The Texas State football program has unveiled some brand new uniforms ahead of the 2017 season.Â Those uniforms are very unique, with adidas adding some extra flare you can only see in the dark. Texas State players got a first-look at the uniforms late Monday night and the Bobcats then shared them for the world to see. The new uniforms are all-gold, with some glow in the dark numbers. The uniforms were met with mixed reaction online, but hey, as long as the players like them they will be a success.
There is some great news regarding the health of UFC Hall of Famer Matt Hughes, who has been in the hospital since his truck was struck by a train in June. Hughes’ close friend, Tony Zucca, took to social media on Sunday to share a promising health update on the MMA legend’s status while sharing a photo of the two after they were able to sneak out for lunch. “I can’t even describe the emotions I am feeling as I write this post.
The Navy football program has been known for its unique offense over time, but recently they’ve been making some news in the uniform world with some incredible custom helmets. But this year, it looks like the Midshipmen will be staying more traditional with their look. On Thursday, Navy took to Twitter to unveil its new uniforms from Under Armour for the 2017 college football season. Despite being traditional, the look is sharp.
Muck Rack makes it simple to find people, tweets, or articles that mention any name, keyword, company, hashtag etc. We've compiled this guide to help you make the most of your search.
Selecting a term
Start searching tweets, articles from media outlets, articles mentioned in tweets, journalists'
names, titles and bios with some suggested searches:
Companies or Topics (e.g. iPhone, Microsoft)
Phrases (e.g. "cloud computing") — use quotes to keep the terms together
Twitter handles (e.g. @username) — returns those who have mentioned or replied to
Names (e.g. "David Pogue")
Hashtags (e.g. #sxsw, #london2012)
Bio details (e.g. vegan, Olympics, father)
Muck Rack's Advanced Search allows for many boolean operators.
Find results that mention multiple specified terms, use AND or
+. For example, ensure each result contains both Elon Musk and Mark Zuckerberg by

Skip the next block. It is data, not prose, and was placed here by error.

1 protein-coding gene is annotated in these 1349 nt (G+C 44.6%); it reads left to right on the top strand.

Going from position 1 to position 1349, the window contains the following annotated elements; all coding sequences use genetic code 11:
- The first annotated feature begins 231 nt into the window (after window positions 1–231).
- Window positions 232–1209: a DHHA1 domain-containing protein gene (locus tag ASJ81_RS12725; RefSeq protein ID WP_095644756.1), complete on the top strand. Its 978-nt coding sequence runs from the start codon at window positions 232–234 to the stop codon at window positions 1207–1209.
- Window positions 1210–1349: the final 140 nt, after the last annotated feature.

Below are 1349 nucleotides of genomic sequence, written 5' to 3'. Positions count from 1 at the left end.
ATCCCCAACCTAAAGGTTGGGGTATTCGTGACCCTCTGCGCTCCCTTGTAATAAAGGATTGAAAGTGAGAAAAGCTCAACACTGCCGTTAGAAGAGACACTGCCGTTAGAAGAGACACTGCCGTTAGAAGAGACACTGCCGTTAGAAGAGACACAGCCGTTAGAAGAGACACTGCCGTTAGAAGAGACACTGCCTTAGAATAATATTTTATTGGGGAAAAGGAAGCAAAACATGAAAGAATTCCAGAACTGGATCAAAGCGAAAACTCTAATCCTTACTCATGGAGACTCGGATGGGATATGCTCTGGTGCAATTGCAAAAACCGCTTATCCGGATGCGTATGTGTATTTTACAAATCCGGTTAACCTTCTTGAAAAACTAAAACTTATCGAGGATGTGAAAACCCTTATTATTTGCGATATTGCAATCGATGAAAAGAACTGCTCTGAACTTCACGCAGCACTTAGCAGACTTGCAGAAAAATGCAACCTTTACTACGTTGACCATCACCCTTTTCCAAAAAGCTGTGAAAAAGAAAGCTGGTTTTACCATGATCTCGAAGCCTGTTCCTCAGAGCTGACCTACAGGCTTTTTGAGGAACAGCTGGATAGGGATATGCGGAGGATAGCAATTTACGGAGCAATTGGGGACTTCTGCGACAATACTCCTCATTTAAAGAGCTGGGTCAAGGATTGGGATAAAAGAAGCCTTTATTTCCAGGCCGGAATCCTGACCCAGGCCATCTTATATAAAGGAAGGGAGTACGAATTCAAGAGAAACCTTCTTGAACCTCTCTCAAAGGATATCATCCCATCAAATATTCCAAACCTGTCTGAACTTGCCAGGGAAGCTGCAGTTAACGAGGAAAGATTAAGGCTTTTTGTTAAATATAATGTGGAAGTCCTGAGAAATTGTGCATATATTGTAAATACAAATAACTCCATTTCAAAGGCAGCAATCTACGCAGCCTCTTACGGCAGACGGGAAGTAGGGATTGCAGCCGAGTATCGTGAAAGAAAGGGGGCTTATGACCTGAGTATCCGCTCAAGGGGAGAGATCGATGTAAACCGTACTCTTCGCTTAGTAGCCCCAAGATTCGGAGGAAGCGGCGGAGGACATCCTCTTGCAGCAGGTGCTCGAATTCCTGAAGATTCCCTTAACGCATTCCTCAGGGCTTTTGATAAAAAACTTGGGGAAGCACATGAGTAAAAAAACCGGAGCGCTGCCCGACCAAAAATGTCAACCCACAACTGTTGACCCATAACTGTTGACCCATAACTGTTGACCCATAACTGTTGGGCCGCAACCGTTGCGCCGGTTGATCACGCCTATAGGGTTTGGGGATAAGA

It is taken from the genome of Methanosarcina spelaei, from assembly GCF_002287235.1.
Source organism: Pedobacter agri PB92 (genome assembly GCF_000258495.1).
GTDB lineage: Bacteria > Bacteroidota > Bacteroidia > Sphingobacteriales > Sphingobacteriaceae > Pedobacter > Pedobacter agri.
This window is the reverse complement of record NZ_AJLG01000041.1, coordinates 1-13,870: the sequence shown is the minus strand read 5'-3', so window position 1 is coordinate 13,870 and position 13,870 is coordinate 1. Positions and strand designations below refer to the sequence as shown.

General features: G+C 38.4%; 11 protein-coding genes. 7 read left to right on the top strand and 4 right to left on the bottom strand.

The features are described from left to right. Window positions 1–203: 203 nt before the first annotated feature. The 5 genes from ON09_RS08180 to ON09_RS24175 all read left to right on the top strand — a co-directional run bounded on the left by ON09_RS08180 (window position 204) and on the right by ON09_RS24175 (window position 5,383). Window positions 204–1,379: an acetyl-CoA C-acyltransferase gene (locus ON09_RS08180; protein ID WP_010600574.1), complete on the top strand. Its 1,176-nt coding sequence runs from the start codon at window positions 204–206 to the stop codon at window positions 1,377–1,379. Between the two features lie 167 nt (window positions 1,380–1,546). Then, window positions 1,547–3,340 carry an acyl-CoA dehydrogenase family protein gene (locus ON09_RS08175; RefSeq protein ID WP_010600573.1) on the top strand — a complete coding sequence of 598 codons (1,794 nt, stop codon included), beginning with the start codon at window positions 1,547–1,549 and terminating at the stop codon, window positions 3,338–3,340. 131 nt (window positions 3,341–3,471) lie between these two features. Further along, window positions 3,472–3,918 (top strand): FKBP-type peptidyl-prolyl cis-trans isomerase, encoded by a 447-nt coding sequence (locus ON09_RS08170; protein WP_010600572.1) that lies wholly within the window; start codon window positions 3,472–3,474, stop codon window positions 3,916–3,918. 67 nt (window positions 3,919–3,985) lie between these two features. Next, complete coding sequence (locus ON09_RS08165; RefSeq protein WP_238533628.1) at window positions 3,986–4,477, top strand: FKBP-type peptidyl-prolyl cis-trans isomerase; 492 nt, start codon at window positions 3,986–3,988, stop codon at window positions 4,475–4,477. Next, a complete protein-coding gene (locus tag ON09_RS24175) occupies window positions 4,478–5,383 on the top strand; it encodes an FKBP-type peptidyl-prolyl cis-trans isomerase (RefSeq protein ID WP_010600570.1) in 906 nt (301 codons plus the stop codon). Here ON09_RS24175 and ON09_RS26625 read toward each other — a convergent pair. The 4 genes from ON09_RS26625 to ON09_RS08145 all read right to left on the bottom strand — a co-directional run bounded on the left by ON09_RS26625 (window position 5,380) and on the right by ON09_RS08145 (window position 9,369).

searching Obama AND Romney or Obama + Romney.
Use the operators OR or , to broaden your search when you'd like either of
multiple terms to appear in results. (This is the default behavior of our search when no operators
are used.) For example, search for democrat OR republican to find results that refer to
Democrats and/or Republicans.
Use NOT or - to subtract results from your search. For
example, searching Disney will yield results about the Walt Disney Company as well as Walt Disney
World Resort. To exclude mentions of Disney World, search for Disney -World or Disney
When using one of these operators with a phrase, enclose it in quotation marks. For example, you can
find results about smartphones excluding Apple's iPhone 4S by searching smartphone -"iPhone
Exact case matching or punctuation
If you're searching for a brand name or keyword that relies on specific punctuation marks or capitalization, you can
find results that match your exact query by adding matchcase: before the keyword you're searching for, like matchcase:E*TRADE .
Use parentheses to separate multiple
boolean phrases. For example, to find journalists talking about having fun in Disney World or
Disneyland, search for ("disney world" OR disneyland) AND fun.
An asterisk can be used to search for any variation of a root word truncated by the asterisk. For example, searching for admin* will return results for administrator, administration, administer, administered, etc.
A near operator is an AND operator where you can control the distance between the words. You can vary the distance the near operation uses by adding a forward slash and number (between 0-99) such as strawberries NEAR/10 "whipped cream", which means the strawberries must exist within 10 words of "whipped cream".